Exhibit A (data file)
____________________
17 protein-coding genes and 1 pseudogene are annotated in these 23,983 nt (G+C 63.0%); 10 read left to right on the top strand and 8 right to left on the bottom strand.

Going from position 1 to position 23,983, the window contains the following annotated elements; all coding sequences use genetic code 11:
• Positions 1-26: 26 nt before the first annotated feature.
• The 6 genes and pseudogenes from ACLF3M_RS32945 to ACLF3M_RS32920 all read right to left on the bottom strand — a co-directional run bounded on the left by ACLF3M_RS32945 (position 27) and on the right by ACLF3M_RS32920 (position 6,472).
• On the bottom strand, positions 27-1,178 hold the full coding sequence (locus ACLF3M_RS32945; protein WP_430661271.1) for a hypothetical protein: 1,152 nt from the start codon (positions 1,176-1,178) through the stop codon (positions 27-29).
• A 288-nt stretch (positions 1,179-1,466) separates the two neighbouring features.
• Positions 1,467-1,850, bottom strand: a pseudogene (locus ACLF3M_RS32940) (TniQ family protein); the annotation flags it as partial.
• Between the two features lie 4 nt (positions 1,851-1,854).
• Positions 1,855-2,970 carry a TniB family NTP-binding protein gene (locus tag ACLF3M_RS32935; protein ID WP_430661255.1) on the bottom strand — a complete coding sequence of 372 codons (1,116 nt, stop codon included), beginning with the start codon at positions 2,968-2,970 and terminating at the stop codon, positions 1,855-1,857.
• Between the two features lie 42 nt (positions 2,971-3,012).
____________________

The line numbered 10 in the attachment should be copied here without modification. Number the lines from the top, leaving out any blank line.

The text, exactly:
• Between the two features lie 42 nt (positions 2,971-3,012).